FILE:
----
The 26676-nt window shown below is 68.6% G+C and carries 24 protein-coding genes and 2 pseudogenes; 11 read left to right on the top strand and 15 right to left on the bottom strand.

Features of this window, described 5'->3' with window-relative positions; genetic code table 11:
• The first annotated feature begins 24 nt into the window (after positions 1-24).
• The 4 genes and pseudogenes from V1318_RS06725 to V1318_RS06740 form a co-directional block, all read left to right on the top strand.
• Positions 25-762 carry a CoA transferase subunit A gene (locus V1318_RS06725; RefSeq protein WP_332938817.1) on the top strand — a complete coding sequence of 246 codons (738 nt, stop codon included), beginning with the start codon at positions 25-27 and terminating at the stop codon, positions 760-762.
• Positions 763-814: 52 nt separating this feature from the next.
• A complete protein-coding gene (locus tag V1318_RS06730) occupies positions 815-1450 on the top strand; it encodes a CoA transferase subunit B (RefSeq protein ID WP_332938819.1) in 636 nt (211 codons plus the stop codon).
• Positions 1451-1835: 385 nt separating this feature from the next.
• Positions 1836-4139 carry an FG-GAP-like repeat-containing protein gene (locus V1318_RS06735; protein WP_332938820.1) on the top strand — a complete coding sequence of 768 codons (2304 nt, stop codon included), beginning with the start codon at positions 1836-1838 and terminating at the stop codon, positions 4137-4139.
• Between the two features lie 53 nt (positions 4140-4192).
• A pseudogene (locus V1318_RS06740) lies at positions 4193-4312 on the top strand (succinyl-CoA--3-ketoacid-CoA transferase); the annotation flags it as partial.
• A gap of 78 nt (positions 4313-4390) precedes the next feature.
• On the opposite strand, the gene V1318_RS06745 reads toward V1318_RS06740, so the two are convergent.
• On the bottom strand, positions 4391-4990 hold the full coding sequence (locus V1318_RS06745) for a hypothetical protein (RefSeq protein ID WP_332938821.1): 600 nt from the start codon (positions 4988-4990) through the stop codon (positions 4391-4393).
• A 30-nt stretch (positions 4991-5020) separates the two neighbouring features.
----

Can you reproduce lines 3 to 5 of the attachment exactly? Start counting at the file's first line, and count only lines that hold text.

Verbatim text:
• The first annotated feature begins 24 nt into the window (after positions 1-24).
• The 4 genes and pseudogenes from V1318_RS06725 to V1318_RS06740 form a co-directional block, all read left to right on the top strand.
• Positions 25-762 carry a CoA transferase subunit A gene (locus V1318_RS06725; RefSeq protein WP_332938817.1) on the top strand — a complete coding sequence of 246 codons (738 nt, stop codon included), beginning with the start codon at positions 25-27 and terminating at the stop codon, positions 760-762.